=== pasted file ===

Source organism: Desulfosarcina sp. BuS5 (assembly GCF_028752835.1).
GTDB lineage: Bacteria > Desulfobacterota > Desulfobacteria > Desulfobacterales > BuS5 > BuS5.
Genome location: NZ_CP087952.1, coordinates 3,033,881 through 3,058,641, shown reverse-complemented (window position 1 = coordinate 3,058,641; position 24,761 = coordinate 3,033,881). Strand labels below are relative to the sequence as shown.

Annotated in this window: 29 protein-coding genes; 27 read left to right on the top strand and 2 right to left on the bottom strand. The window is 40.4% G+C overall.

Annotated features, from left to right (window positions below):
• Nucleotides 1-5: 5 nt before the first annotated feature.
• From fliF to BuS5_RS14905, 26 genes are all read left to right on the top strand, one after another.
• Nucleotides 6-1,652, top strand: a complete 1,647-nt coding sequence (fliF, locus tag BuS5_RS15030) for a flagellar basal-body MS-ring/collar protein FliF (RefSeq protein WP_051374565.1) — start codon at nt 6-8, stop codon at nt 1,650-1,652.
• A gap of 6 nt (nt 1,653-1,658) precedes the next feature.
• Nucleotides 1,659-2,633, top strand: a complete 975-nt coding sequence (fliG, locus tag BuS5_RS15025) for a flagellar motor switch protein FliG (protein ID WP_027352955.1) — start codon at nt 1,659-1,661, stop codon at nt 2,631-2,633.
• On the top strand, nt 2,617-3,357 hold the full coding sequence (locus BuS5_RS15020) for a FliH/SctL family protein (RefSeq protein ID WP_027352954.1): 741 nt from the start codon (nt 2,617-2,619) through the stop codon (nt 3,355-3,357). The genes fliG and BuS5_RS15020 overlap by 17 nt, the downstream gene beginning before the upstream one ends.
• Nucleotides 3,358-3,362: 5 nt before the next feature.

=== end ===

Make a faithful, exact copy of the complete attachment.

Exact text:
Source organism: Desulfosarcina sp. BuS5 (assembly GCF_028752835.1).
GTDB lineage: Bacteria > Desulfobacterota > Desulfobacteria > Desulfobacterales > BuS5 > BuS5.
Genome location: NZ_CP087952.1, coordinates 3,033,881 through 3,058,641, shown reverse-complemented (window position 1 = coordinate 3,058,641; position 24,761 = coordinate 3,033,881). Strand labels below are relative to the sequence as shown.

Annotated in this window: 29 protein-coding genes; 27 read left to right on the top strand and 2 right to left on the bottom strand. The window is 40.4% G+C overall.

Annotated features, from left to right (window positions below):
• Nucleotides 1-5: 5 nt before the first annotated feature.
• From fliF to BuS5_RS14905, 26 genes are all read left to right on the top strand, one after another.
• Nucleotides 6-1,652, top strand: a complete 1,647-nt coding sequence (fliF, locus tag BuS5_RS15030) for a flagellar basal-body MS-ring/collar protein FliF (RefSeq protein WP_051374565.1) — start codon at nt 6-8, stop codon at nt 1,650-1,652.
• A gap of 6 nt (nt 1,653-1,658) precedes the next feature.
• Nucleotides 1,659-2,633, top strand: a complete 975-nt coding sequence (fliG, locus tag BuS5_RS15025) for a flagellar motor switch protein FliG (protein ID WP_027352955.1) — start codon at nt 1,659-1,661, stop codon at nt 2,631-2,633.
• On the top strand, nt 2,617-3,357 hold the full coding sequence (locus BuS5_RS15020) for a FliH/SctL family protein (RefSeq protein ID WP_027352954.1): 741 nt from the start codon (nt 2,617-2,619) through the stop codon (nt 3,355-3,357). The genes fliG and BuS5_RS15020 overlap by 17 nt, the downstream gene beginning before the upstream one ends.
• Nucleotides 3,358-3,362: 5 nt before the next feature.